The more one sees of Ma Anand Sheela, the less one feels one knows her. In her early 30s, she ran the US ashram town of Rajneeshpuram, as personal secretary to the spiritual guru Rajneesh aka Osho.
Now 72, she runs nursing homes for destitute seniors in Switzerland, Vietnam and Mauritius. In between, she’s done jail time, serving 39 months of a 20-year sentence for attempted murder and assault in the US (she was released early for good behaviour).
How should one see her: as saint, sinner, flawed and reformed human? You can look at her through any lens you want, she says. “It’s not my problem. It’s yours.” This is said in the same steely tone that made her brief input, “Tough titties”, go viral in the weeks after the release of Wild Wild Country (2018), the Netflix documentary on the rise and fall of Rajneeshpuram.
Sheela was born in Vadodara and first met Osho in the 1960s, when she was 16. She was smitten, became a devotee and eventually followed him to the US. There, things began to spin out. As the township of Rajneeshpuram mushroomed, its administrators entered a pitched battle with the tiny town of Antelope nearby. Matters reached a head in 1984, when Osho devotees were accused of contaminating the food at 10 salad bars with salmonella, in an attempt to influence a local election.
As criminal charges came in thick and fast — arson, illegal wiretaps, attempted murder — Osho pointed the finger at Sheela. He was ordered to leave the US, but picked up the pieces back home, and was beloved and revered until and after his death in Pune, India, in 1990, aged 58.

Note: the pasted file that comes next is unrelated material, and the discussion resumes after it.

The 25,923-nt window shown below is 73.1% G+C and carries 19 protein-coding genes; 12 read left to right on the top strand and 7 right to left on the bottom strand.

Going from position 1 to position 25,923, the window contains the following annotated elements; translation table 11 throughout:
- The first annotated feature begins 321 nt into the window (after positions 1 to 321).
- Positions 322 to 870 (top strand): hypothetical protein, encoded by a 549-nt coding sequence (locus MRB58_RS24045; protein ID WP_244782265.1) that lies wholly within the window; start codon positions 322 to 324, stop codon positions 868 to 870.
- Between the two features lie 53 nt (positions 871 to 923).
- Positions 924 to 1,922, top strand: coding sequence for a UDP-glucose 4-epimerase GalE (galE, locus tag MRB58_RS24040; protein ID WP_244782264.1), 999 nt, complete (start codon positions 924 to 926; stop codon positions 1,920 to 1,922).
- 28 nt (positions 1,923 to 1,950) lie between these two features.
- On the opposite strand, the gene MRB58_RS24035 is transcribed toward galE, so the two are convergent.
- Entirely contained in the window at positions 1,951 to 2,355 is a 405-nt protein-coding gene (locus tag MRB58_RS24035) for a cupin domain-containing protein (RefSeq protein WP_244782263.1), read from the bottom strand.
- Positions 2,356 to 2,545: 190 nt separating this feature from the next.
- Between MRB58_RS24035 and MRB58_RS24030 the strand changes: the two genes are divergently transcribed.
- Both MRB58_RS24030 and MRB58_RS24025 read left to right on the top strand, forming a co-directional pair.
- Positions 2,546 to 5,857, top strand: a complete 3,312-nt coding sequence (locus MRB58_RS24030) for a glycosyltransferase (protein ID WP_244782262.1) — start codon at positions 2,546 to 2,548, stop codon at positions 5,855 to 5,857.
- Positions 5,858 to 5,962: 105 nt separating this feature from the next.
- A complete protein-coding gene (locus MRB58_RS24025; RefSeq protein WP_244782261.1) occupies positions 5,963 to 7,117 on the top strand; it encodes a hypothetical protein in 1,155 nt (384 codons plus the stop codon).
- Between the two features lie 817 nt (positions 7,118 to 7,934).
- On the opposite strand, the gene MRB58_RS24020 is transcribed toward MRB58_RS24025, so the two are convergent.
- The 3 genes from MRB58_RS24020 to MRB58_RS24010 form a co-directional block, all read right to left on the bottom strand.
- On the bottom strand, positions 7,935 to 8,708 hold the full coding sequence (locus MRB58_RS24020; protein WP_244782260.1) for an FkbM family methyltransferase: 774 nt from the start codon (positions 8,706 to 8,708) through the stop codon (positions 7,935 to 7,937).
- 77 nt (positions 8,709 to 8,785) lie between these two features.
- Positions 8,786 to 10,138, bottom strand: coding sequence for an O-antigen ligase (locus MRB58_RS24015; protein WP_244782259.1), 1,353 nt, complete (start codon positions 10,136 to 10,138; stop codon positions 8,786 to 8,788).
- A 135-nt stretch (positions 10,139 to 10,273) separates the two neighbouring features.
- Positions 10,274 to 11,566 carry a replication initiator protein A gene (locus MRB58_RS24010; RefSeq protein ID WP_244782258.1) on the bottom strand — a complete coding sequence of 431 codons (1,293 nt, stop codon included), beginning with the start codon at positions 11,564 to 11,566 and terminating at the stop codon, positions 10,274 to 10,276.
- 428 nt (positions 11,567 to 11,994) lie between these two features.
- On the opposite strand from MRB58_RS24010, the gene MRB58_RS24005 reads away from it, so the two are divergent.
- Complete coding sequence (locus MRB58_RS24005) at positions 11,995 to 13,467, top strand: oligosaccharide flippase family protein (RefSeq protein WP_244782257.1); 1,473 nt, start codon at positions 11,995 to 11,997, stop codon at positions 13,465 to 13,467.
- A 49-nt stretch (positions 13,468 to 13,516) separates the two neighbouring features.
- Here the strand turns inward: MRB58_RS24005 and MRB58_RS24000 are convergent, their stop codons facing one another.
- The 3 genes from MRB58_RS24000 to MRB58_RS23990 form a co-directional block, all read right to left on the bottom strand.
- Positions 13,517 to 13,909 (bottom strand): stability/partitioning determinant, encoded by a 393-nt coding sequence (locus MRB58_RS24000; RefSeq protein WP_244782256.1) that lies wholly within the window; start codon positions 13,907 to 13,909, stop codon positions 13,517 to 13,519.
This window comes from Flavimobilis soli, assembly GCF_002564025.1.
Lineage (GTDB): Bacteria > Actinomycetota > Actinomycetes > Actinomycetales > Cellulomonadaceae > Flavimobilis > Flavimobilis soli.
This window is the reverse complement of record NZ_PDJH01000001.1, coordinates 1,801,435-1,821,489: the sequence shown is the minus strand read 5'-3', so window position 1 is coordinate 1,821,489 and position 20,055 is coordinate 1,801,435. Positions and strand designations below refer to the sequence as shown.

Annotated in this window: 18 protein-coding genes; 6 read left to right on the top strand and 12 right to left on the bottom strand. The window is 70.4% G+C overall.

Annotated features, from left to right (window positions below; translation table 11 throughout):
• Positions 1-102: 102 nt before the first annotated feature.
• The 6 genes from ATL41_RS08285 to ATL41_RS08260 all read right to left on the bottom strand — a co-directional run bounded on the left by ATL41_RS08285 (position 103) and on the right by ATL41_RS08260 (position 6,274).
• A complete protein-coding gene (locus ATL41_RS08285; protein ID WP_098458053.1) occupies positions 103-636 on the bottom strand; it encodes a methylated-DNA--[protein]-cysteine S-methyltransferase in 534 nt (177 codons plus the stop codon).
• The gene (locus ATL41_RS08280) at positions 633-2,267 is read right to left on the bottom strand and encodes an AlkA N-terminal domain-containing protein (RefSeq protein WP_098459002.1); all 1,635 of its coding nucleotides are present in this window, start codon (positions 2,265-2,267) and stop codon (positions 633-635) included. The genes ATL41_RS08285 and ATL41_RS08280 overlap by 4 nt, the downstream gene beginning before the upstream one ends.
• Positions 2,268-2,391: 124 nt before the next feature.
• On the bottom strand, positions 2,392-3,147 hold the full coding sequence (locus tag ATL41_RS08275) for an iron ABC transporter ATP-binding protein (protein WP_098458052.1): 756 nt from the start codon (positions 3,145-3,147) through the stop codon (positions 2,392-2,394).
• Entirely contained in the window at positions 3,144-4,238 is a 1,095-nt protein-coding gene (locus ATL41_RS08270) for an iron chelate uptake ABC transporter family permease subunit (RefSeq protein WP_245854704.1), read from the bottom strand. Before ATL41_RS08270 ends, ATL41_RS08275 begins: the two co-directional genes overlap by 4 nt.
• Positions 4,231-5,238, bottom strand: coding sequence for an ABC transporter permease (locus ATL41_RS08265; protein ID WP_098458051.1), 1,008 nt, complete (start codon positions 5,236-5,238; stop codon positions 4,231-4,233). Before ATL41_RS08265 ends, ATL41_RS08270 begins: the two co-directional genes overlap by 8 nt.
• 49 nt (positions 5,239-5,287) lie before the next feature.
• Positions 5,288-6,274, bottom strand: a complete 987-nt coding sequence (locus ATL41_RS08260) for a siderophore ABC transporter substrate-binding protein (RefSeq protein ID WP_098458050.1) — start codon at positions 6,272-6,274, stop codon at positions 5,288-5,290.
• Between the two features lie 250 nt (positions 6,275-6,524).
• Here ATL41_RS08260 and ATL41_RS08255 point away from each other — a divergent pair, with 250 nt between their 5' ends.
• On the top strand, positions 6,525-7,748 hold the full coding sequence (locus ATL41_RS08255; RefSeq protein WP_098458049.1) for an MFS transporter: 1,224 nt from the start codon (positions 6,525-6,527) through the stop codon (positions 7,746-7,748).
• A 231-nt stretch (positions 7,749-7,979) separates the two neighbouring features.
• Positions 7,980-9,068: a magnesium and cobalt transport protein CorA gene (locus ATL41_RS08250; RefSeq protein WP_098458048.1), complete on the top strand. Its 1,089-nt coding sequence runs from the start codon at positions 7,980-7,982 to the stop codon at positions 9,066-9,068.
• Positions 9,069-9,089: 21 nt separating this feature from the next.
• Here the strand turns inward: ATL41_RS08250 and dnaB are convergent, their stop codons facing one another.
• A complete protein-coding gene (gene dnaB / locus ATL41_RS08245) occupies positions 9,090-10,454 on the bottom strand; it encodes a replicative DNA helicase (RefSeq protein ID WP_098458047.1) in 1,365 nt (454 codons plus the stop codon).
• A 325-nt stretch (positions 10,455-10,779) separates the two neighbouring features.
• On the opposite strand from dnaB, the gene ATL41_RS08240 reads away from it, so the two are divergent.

She feels no resentment; she still feels love, Sheela says. “Love should have no limits” is one of the guiding principles by which she has lived her life. It is one of the 18 that she outlines in her latest book, By My Own Rules (Penguin Random House India; 2021). Excerpts from an interview.
* On relationships, friendships and strength
My composure comes from within because it is related to the emotion of love. Love settles all issues of fear and insecurity, redeeming oneself, or at least that’s how I have lived. Being in love with Bhagwan [Osho] gave me the confidence that whatever comes in life, I will deal with it and walk through it. It is very important to understand in love, in friendship, you should not be expecting a return. Relationships must be conducted in freedom, without expectations.
* On her mission of building communities
It is a commitment. When I was with Bhagwan, I took responsibility towards him and his people. They became my people. And then when I left and moved away, I lived among my handicapped people and they are also my people. We have a lovely community of 50. In Switzerland there are 30 handicapped people and 27 team members. When I go to Mauritius I have a 20-bed home and 12 team members.
When I work with people who surround me, my community, I don’t expect anything from them. What I have, I am ready to share. I look at everyone at eye level. There is no pedestal for anyone.
* On criticisms, and her mixed legacy
I remain close to myself. I know what I am. I know what I feel. People like to give opinions, like to criticise; it’s not my issue, it’s not my problem. I don’t get affected by it and if once in a while I do get affected, I go and have a good shower and wash it off.
People question many things, but it is of no consequence. There are no questions I will not answer about my life, and I live without fear.
* On her idea of fun
People give me pleasure. People bring me joy. If there’s suddenly nice music whether it’s on the street or in my living room or office, I start dancing. It’s my idea of fun. A few days ago, I was dancing to the song Sheila Ki Jawani [Tees Maar Khan, 2010], but where is Sheela ki jawani? I’m not sure.
* On her secret to surviving and thriving
Don’t be afraid to call a spade a spade. I’m not afraid to tell someone who is bothering me, “Hey, you’re an absolute nuisance.” You have to be honest. There have been times when people have discriminated against me as a woman. But that’s not my problem, it’s theirs. And this is what the rest of the world must now learn. To see all humans, and I don’t just mean women but all humans of all colours, races, religions and creeds, on the same level. I hope that one day humans come to be known for harmony.
* What would you say to your younger self?
Be yourself and be grateful.